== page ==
Okay, so you’ve decided to get life insurance. Good call! The next question is, how much is enough life insurance?
This is one of the big, important questions. Too much life insurance, and you’re paying a bit more each month than you need to. No biggie, but still, no one wants to waste their hard-earned cash. Too little life insurance coverage, on the other hand, could leave your loved ones in a financial pickle.
But don’t worry. You don’t need to be a rocket scientist to calculate the amount of life insurance you need.
A few things to consider at first
First, the basic things to ask: Who do you want to provide for with your life insurance policy? What costs are you looking to cover, and how long will you need to cover them? What existing assets and resources do you currently have that can help to pay those expenses?
Lemonade offers term life insurance, which lasts for a specific amount of time (the ‘term’) and then expires.
In all the discussion that follows, we’re assuming you want to provide for your family’s needs if you were to pass unexpectedly—mortgage costs or college tuition, or to pay for your own funeral costs, aka ‘final expenses.’ We’re assuming, if you don’t pass prematurely, you’ll have time to work, save, and contribute toward all those sorts of current and future expenses.
To figure out your loved ones’ financial obligations, you’ll need basic figures like expenses and assets, and a rough idea of what those will be over a number of years into the future.
Once you determine your costs and subtract your savings, you’ll have what’s often referred to as your coverage gap. That’s a good starting point for how much insurance coverage you’ll need, aka the ‘death benefit’ you’ll want to choose for your policy.
Calculating your coverage needs
With the caveat in mind that everyone’s situation is different, the most commonly used rule of thumb that insurance nerds like us suggest is to buy a policy with a payout (‘death benefit’) that’s 10 to 15 times your own annual salary.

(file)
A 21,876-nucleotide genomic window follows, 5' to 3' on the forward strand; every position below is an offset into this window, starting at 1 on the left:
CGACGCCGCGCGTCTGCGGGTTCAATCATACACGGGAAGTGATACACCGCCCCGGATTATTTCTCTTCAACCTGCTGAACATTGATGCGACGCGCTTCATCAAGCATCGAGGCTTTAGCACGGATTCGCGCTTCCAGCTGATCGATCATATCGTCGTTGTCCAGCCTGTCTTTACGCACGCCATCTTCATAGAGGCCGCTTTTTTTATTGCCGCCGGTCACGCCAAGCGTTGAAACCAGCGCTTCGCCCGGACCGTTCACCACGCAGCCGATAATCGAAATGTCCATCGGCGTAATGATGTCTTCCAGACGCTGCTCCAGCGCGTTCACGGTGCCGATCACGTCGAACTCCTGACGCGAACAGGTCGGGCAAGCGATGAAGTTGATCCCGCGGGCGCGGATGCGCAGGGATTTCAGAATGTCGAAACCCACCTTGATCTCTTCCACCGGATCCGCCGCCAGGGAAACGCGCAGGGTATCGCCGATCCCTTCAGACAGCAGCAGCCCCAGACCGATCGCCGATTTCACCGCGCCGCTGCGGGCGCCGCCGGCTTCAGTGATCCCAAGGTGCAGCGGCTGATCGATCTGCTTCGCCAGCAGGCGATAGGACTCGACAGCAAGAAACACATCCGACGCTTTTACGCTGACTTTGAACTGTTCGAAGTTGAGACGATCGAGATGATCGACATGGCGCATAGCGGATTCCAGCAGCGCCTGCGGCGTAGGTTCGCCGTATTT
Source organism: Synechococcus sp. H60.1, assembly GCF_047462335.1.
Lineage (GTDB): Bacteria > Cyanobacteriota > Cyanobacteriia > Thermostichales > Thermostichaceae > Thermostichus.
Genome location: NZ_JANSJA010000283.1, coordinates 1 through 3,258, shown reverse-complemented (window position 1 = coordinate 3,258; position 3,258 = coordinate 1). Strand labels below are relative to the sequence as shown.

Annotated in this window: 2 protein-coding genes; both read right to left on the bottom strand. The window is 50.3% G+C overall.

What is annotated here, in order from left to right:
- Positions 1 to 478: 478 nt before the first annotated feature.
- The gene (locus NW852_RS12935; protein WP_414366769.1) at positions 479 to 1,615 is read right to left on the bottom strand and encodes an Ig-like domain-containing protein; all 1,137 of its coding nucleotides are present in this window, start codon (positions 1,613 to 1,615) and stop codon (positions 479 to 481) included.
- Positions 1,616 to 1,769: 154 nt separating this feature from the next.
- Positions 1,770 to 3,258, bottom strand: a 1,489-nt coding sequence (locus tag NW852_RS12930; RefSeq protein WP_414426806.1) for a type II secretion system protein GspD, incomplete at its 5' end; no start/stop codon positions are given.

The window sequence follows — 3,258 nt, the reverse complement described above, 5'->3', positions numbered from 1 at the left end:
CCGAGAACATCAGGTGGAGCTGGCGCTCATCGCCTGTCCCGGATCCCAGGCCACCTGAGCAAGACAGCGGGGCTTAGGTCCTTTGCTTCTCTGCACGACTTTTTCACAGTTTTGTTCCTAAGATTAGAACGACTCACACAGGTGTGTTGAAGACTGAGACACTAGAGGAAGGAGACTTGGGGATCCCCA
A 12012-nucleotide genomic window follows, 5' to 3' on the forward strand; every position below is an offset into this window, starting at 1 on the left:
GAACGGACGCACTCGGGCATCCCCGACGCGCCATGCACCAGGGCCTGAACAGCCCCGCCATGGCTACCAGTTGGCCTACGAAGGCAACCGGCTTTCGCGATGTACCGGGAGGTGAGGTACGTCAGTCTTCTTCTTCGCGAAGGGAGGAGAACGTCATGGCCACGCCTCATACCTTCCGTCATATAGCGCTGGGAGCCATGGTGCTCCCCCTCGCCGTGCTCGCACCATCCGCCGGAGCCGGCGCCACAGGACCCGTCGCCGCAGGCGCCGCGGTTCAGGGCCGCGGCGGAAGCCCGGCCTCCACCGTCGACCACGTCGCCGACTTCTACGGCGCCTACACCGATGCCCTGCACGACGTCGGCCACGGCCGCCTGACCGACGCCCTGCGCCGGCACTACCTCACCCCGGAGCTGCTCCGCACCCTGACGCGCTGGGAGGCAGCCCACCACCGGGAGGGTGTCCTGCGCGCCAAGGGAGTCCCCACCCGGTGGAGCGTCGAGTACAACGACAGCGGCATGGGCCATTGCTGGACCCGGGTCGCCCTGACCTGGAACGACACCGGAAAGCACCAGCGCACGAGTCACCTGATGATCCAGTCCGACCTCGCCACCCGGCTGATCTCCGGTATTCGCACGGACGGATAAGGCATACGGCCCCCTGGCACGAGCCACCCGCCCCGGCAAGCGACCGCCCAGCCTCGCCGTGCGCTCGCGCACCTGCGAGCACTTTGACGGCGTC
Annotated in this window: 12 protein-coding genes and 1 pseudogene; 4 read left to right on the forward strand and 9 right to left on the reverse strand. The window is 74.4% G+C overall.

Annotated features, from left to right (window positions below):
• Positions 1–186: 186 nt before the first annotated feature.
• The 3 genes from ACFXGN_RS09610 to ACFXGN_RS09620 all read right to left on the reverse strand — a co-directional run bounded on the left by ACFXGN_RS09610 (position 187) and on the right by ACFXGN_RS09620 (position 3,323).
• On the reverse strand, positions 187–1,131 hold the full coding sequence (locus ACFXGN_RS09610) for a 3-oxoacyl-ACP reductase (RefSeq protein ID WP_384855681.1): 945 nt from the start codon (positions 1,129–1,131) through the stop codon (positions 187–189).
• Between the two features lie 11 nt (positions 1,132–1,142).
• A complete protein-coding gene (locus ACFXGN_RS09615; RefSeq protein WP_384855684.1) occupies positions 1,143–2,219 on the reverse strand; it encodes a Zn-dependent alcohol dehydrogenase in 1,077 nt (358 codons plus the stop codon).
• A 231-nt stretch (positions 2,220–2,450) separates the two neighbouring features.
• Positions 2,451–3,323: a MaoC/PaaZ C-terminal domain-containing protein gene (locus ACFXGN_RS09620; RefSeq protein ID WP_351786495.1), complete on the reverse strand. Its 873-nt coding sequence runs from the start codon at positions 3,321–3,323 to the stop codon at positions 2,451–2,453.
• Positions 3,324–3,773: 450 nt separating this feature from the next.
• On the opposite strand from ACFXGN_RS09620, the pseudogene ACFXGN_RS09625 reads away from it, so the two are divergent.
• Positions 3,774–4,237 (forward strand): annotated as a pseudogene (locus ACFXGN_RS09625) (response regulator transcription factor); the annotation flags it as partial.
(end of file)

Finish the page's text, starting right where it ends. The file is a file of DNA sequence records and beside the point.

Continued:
So, obviously <whips out calculator>, if you’re making $50,000, that would be a $500,000 or $750,000 death benefit, which sounds like a handsome amount to help your family should anything happen to you.
Still, what seems like a windfall can go quick. If you have children and want to provide for all the opportunities that a college education affords, you may want to factor in tuition and other expenses—let’s call that $100,000 per kid.
And forget your offspring’s future college costs for the moment. You might want to consider any money you still owe for your education.
For many Americans today, the elephant in the room is student loans. Keep in mind that if anyone co-signed your loans, be it your parents or your spouse, they may be on the hook for the payments if you should pass away unexpectedly before they’re paid off. The last thing you want is for your grieving family to find that you didn’t account for that cost when you calculated your insurance needs.
What if I already have life insurance through my job?
Now, you might be saying, “Hey! I already have a life insurance policy thanks to my employer, so I don’t actually need any of this stuff!” Not so fast.
If you have a group life insurance policy through your work, it’s not a bad perk. But consider it a cute little moped compared to the Cadillac of a term-life policy that might have a $1 million payout. The death benefit of your employer-provided life insurance is likely only about one or two times your annual gross salary. That’s a nice chunk of change, but it won’t keep your surviving loved ones afloat indefinitely.
And, while this may seem obvious, group life insurance doesn’t go with you if you leave or lose your job. It might make sense, as a result, to keep any employer-provided policy out of your equations… but it’s up to you.
Anticipate what the future might bring
Let’s say you’re single at the moment, and you’re not sure you see little ones in your future. But who knows? Swipe right on the right person tomorrow and all that could change. (Good luck, we’re rooting for you!)
A few extra dollars a month could help provide financial protection for any potential life partner, spouse, or children down the line. And remember, term life insurance rates tend to get more expensive as you get older. So the earlier you buy, the better the rate you lock in.
If you do already have someone in mind that you need to cover, especially if it’s your spouse, talk to them about how they would want to use the money and what needs they foresee that you might not have thought of. Talking about death is nobody’s idea of a good time, but it’s important, and the conclusions you arrive at together may affect the size of the policy you feel you need.